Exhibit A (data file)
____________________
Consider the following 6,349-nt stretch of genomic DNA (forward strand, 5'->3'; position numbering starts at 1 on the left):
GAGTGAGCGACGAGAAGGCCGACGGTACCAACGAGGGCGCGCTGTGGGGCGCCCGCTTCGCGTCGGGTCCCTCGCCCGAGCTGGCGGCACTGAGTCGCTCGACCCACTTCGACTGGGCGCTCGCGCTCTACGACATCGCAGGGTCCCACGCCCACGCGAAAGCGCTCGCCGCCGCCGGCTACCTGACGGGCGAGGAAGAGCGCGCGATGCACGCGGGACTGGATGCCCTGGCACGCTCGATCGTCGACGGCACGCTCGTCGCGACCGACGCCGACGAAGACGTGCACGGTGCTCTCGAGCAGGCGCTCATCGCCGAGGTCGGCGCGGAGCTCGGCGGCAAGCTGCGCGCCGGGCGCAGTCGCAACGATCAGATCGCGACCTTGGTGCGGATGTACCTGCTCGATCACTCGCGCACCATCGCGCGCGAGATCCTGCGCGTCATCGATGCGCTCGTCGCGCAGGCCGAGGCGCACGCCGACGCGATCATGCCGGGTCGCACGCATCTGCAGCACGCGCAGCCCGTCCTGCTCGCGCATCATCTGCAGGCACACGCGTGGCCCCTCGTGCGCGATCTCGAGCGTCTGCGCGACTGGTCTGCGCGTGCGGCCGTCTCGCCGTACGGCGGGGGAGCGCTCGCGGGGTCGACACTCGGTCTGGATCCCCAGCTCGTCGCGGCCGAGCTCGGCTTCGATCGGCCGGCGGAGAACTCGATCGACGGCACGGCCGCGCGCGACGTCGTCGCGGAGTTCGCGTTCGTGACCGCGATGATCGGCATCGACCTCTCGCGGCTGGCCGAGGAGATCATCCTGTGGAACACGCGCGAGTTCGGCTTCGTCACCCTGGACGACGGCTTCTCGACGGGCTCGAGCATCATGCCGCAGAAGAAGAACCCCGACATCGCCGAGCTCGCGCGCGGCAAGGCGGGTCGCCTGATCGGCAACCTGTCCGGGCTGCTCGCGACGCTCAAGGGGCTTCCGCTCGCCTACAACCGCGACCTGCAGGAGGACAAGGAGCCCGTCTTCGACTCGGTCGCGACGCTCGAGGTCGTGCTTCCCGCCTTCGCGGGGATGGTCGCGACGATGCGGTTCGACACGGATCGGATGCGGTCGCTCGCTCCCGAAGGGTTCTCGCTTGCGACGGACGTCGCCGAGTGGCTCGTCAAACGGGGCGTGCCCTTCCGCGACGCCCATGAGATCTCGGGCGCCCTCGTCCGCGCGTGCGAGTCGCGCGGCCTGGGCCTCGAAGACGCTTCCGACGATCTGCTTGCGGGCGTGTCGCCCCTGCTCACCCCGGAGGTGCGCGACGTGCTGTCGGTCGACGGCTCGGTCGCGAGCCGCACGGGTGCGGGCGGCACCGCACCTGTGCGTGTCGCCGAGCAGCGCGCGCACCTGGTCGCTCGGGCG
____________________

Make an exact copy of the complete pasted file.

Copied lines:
Consider the following 6,349-nt stretch of genomic DNA (forward strand, 5'->3'; position numbering starts at 1 on the left):
GAGTGAGCGACGAGAAGGCCGACGGTACCAACGAGGGCGCGCTGTGGGGCGCCCGCTTCGCGTCGGGTCCCTCGCCCGAGCTGGCGGCACTGAGTCGCTCGACCCACTTCGACTGGGCGCTCGCGCTCTACGACATCGCAGGGTCCCACGCCCACGCGAAAGCGCTCGCCGCCGCCGGCTACCTGACGGGCGAGGAAGAGCGCGCGATGCACGCGGGACTGGATGCCCTGGCACGCTCGATCGTCGACGGCACGCTCGTCGCGACCGACGCCGACGAAGACGTGCACGGTGCTCTCGAGCAGGCGCTCATCGCCGAGGTCGGCGCGGAGCTCGGCGGCAAGCTGCGCGCCGGGCGCAGTCGCAACGATCAGATCGCGACCTTGGTGCGGATGTACCTGCTCGATCACTCGCGCACCATCGCGCGCGAGATCCTGCGCGTCATCGATGCGCTCGTCGCGCAGGCCGAGGCGCACGCCGACGCGATCATGCCGGGTCGCACGCATCTGCAGCACGCGCAGCCCGTCCTGCTCGCGCATCATCTGCAGGCACACGCGTGGCCCCTCGTGCGCGATCTCGAGCGTCTGCGCGACTGGTCTGCGCGTGCGGCCGTCTCGCCGTACGGCGGGGGAGCGCTCGCGGGGTCGACACTCGGTCTGGATCCCCAGCTCGTCGCGGCCGAGCTCGGCTTCGATCGGCCGGCGGAGAACTCGATCGACGGCACGGCCGCGCGCGACGTCGTCGCGGAGTTCGCGTTCGTGACCGCGATGATCGGCATCGACCTCTCGCGGCTGGCCGAGGAGATCATCCTGTGGAACACGCGCGAGTTCGGCTTCGTCACCCTGGACGACGGCTTCTCGACGGGCTCGAGCATCATGCCGCAGAAGAAGAACCCCGACATCGCCGAGCTCGCGCGCGGCAAGGCGGGTCGCCTGATCGGCAACCTGTCCGGGCTGCTCGCGACGCTCAAGGGGCTTCCGCTCGCCTACAACCGCGACCTGCAGGAGGACAAGGAGCCCGTCTTCGACTCGGTCGCGACGCTCGAGGTCGTGCTTCCCGCCTTCGCGGGGATGGTCGCGACGATGCGGTTCGACACGGATCGGATGCGGTCGCTCGCTCCCGAAGGGTTCTCGCTTGCGACGGACGTCGCCGAGTGGCTCGTCAAACGGGGCGTGCCCTTCCGCGACGCCCATGAGATCTCGGGCGCCCTCGTCCGCGCGTGCGAGTCGCGCGGCCTGGGCCTCGAAGACGCTTCCGACGATCTGCTTGCGGGCGTGTCGCCCCTGCTCACCCCGGAGGTGCGCGACGTGCTGTCGGTCGACGGCTCGGTCGCGAGCCGCACGGGTGCGGGCGGCACCGCACCTGTGCGTGTCGCCGAGCAGCGCGCGCACCTGGTCGCTCGGGCG